I love PBS, but their monarch butterfly show tonight was AWFUL. Here's why--and hang on, it gets bumpy:
1) The Incredible Journey of the Butterflies. The silly title suggests they seek an audience that is uber general--they don't even mention WHICH butterfly. Or, they seek 5 year old kids (not a bad thing in these ecologically troubled times) or old people who collect butterfly plates, flags, wind spinny dealies, belt buckles, spoons.... Maybe a more appropriate title would be Migration by Faith: Monarchs, or Migration in Peril: Monarch Butterflies. Perhaps they didn't want to scare anyone off with visions of doom and gloom. Perhaps that's a load of crap.
2) Let's talk about the ecological issues, shall we? The show gave us two glimpses of the monarch's threatened existence (by us--not even taking into account that perhaps the recent bad winter in MX that killed 80% of one roost could be attributed to global warming): an airplane crop dusting and killing a butterfly, and poor Mexicans trying to eek out a living by illegally logging the forests these insects depend on for winter protection. That's it? And only a few minutes? The whole show smacked of "ain't they just beautiful delicate little things miraculously flying 2,000 miles--hey, can you fly? Nope, didna' think so, chump."
3) So, what about MILKWEED? What about the fact people spray and pluck and otherwise DESTROY the very life source of monarchs. NOT ONE MENTION of milkweed in 55 minutes of pretty dainty little video. NOT ONE. If part of the dealio is that monarch habitats are threatened, let's also look to what we can do in North America--besides traveling to Mexico in late October and buying as many souvenirs for your older relatives as possible.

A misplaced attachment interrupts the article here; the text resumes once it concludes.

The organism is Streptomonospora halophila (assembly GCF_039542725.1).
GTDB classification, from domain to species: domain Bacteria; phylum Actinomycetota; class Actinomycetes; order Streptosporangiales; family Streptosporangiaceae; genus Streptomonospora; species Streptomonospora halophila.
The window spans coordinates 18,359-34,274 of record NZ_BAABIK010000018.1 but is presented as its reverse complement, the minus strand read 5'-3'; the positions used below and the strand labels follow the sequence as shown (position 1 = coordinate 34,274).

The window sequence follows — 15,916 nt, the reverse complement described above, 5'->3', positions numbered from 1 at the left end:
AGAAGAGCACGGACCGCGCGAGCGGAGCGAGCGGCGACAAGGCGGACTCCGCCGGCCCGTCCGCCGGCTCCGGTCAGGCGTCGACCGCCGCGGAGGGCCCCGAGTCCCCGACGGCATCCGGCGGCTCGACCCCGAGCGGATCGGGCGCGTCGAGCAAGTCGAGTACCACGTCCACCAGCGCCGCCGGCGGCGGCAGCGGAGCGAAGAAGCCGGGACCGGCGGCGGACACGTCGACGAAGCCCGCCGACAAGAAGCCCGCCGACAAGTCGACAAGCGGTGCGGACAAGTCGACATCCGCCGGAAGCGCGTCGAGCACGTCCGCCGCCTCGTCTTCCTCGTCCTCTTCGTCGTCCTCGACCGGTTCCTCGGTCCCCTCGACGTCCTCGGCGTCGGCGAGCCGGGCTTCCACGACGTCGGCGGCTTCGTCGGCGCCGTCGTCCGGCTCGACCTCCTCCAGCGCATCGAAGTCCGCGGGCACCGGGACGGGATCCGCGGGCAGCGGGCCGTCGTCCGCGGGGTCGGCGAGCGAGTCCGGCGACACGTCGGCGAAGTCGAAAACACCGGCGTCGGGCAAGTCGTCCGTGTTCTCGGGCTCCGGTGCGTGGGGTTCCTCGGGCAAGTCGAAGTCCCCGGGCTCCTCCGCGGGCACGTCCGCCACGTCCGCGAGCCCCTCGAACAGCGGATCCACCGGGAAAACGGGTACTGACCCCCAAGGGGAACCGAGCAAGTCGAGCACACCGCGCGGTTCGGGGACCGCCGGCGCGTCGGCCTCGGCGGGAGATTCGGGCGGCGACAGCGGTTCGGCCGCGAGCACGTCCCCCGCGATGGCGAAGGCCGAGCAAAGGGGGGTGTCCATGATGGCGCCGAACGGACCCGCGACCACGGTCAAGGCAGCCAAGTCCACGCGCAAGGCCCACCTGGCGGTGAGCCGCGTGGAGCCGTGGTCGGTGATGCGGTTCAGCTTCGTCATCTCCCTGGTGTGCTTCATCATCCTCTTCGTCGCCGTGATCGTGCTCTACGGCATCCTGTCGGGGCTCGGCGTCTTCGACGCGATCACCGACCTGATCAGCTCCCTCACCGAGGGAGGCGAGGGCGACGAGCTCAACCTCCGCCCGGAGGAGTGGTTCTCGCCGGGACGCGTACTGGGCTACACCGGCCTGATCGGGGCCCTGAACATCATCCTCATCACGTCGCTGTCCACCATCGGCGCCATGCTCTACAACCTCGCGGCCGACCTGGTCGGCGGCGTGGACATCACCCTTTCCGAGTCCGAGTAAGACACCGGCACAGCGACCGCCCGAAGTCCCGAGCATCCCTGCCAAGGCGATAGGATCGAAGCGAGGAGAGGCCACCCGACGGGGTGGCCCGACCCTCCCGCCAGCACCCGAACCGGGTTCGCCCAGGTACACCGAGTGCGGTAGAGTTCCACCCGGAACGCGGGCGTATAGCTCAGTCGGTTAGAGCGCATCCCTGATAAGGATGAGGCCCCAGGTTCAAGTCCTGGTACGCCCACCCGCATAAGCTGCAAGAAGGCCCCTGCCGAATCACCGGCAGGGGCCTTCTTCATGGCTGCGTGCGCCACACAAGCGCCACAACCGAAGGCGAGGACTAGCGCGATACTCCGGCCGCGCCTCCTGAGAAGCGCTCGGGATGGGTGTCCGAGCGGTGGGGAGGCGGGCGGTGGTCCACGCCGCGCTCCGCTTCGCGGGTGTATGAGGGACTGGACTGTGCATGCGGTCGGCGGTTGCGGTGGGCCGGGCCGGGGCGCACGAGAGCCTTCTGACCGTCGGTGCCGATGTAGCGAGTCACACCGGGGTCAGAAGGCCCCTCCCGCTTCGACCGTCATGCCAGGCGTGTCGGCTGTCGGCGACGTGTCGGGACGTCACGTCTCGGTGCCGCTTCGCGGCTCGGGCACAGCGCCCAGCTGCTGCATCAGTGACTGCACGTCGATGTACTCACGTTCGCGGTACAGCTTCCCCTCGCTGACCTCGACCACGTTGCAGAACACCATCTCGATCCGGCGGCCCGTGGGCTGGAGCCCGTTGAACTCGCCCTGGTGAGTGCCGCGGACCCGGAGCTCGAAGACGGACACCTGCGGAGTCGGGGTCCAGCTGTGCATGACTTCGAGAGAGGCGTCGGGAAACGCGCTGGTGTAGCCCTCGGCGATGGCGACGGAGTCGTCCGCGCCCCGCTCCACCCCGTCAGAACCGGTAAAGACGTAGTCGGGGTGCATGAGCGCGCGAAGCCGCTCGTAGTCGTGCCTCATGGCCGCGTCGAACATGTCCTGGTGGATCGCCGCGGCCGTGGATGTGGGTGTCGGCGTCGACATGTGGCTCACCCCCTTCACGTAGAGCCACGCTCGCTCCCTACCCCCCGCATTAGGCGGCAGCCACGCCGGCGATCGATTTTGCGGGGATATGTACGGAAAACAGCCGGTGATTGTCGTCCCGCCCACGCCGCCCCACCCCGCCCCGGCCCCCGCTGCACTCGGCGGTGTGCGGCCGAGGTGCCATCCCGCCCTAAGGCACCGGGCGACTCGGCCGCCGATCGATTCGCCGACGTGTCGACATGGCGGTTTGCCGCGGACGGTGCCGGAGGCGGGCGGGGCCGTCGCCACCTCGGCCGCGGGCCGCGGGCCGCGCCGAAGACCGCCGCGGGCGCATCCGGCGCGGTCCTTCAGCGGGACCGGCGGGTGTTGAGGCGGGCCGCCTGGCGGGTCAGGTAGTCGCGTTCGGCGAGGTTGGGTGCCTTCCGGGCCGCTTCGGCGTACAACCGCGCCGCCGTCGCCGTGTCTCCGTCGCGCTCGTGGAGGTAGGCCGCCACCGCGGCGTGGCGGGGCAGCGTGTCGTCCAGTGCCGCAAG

4) I needed some science--especially considering this was a Nova production. I needed more than "who knows how they navigate: sun, magnetic field, genetic je ne sais quoi." I needed something ethical and moral about pesticides and treating native species of plants as weeds. I REALLY needed something more than the final cop out of "though the species isn't endangered, this unique migration is--and isn't it whiz bang cool? It's part of our culture like the Mona Lisa and Mozart." I like the cultural appeal--I admit we need much more of this connection between culture and nature--but maybe we should play that up more, too, and not just in Mexico with villagers shooting off fireworks to celebrate the Day of the Dead (though thank God they at least did this). Let's show more Monarch Watch in Kansas. More school kids in America and Canada. More gardeners. More restored prairies. More poems and stories and songs that reference the monarch.
5) And I hate PBS for showing a monarch get caught and wrangled in a spider web and another drowning in a stream. (Perhaps I'd have liked this IF the appeal to save them was greater, thus making me want to go outside right now in this 0 degree agony and dig in some milkweed.)